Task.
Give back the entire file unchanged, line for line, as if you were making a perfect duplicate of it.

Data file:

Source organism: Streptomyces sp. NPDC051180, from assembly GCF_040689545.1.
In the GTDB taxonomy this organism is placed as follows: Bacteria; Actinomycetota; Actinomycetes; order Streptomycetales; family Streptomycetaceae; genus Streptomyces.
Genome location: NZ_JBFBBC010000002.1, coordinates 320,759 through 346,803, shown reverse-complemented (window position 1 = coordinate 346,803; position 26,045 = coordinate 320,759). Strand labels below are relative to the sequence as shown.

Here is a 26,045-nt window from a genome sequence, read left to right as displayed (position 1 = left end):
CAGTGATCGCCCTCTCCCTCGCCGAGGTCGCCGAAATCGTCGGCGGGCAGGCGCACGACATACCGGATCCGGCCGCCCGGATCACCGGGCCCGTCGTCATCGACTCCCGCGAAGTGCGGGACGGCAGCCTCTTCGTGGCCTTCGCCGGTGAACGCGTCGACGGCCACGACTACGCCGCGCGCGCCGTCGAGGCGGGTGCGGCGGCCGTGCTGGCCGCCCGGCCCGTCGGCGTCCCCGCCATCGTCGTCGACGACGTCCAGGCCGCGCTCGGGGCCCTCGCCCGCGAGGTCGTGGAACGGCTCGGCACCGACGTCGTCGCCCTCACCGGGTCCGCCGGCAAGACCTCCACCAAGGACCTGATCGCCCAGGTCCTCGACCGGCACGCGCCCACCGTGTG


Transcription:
Source organism: Streptomyces sp. NPDC051180, from assembly GCF_040689545.1.
In the GTDB taxonomy this organism is placed as follows: Bacteria; Actinomycetota; Actinomycetes; order Streptomycetales; family Streptomycetaceae; genus Streptomyces.
Genome location: NZ_JBFBBC010000002.1, coordinates 320,759 through 346,803, shown reverse-complemented (window position 1 = coordinate 346,803; position 26,045 = coordinate 320,759). Strand labels below are relative to the sequence as shown.

Here is a 26,045-nt window from a genome sequence, read left to right as displayed (position 1 = left end):
CAGTGATCGCCCTCTCCCTCGCCGAGGTCGCCGAAATCGTCGGCGGGCAGGCGCACGACATACCGGATCCGGCCGCCCGGATCACCGGGCCCGTCGTCATCGACTCCCGCGAAGTGCGGGACGGCAGCCTCTTCGTGGCCTTCGCCGGTGAACGCGTCGACGGCCACGACTACGCCGCGCGCGCCGTCGAGGCGGGTGCGGCGGCCGTGCTGGCCGCCCGGCCCGTCGGCGTCCCCGCCATCGTCGTCGACGACGTCCAGGCCGCGCTCGGGGCCCTCGCCCGCGAGGTCGTGGAACGGCTCGGCACCGACGTCGTCGCCCTCACCGGGTCCGCCGGCAAGACCTCCACCAAGGACCTGATCGCCCAGGTCCTCGACCGGCACGCGCCCACCGTGTG